In contrast to older releases, the metal influences have been reduced to near extinction. The result is a pure hardcore punk album that sounds fresh and not nostalgic at all. Was it a conscious decision or did it happen by accident?

Dave: Something that NEVER happens is a band meeting to decide "what type of album will be most appealing" - This album just flowed from start to finish and it represents what WE, Broken Bones, want to sound like. Too many people are hung up on "metal influences" and that dates back to 'Losing Control' and 'Stitched Up' from the late 80s and early 90s. Everybody was experimenting with different sounds back then from Discharge to Metallica and I don't think anybody will hold up a recording from that 'era' as their best work. This album was certainly no accident; a great deal of effort and energy was put into giving it our very best because, who knows, it could be the last one. You never know. There was no time that we said "Too metal" or "not Hardcore" enough though. We play what we like and we hope that we're not alone in our tastes.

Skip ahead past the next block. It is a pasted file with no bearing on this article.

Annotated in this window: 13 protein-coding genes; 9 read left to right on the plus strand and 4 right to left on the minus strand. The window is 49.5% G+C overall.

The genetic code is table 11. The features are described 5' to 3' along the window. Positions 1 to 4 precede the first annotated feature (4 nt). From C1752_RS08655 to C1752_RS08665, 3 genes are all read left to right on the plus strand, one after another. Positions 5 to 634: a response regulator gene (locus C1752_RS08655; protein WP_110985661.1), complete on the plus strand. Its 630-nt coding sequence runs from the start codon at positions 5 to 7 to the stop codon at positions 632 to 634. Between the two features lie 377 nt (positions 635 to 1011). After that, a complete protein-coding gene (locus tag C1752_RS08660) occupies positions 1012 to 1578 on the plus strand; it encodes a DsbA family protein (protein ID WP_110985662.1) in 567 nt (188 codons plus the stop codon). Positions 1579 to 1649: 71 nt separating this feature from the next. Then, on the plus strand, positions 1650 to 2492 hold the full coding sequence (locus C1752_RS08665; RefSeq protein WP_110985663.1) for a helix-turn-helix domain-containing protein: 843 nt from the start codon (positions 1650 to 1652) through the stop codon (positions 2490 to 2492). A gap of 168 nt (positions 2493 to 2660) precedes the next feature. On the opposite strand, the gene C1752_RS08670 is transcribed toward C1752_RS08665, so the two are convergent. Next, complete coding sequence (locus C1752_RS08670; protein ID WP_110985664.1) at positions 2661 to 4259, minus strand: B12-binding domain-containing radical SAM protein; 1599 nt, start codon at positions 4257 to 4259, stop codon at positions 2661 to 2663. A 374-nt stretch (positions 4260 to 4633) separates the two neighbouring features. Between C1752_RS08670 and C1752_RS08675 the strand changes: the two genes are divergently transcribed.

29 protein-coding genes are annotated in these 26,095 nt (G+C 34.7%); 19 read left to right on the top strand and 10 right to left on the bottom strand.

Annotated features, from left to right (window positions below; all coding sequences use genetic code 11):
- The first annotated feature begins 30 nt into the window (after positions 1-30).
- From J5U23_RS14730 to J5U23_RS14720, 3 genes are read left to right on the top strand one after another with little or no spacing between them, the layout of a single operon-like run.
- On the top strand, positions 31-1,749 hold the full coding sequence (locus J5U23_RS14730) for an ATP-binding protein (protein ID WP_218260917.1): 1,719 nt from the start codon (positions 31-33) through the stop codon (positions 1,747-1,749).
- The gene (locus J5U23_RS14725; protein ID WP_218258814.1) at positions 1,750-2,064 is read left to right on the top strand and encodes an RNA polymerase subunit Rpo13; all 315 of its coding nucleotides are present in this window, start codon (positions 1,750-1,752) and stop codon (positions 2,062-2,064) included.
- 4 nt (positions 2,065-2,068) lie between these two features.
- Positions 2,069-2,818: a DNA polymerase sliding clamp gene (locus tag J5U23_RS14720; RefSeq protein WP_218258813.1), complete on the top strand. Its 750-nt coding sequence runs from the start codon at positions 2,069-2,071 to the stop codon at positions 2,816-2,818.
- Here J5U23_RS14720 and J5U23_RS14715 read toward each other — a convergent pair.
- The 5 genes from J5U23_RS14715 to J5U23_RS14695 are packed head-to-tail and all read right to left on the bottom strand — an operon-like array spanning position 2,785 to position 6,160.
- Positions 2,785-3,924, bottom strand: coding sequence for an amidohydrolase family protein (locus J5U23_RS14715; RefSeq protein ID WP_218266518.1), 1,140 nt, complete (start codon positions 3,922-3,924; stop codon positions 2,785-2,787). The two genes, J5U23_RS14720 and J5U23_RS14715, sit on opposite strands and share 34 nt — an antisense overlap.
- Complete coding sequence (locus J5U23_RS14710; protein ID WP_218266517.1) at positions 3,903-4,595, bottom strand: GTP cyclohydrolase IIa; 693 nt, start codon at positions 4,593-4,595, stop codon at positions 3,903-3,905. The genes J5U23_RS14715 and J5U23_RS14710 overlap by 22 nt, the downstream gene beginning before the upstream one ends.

It seems that it is important for you to have total control over your music, because 'Fuck You And All You Stand For' has been released on your own record label Dem Bones Recordings. Do you agree and what the reasons for taking this step?

Dave: Since we reformed in '95, we released all our recordings with Bill at Dr. Strange records and have only good things to say about working with him. The "internet generation" allows us to take more control and what band wants to give up its copyright? That being said, it was bloody hard work (for Dave mainly; he was the power station that made everything happen post-recording) to turn the electronic files from the recording studio into a CD, complete with artwork etc. that could be held in the hand. We also had a lot of help from fans all across the globe. The album front-cover artwork was done by a guy in Indonesia called (Kenny Williams) because he was a fan.

The biggest constraint with this DIY approach is the marketing & distribution networks which record companies have; but you can only take advantage of that if you're going to line their pockets. We have always wanted to release our music ourselves with the copyright and ownership staying with the band. To be honest, we discovered that you really need a bigger budget than we had so you can advertise and get it out there in peoples faces, but at the end of the day we did it and it belongs to us.

Dave, when did you join BROKEN BONES and have you played in any other bands before? Please, tell us more about your musical background.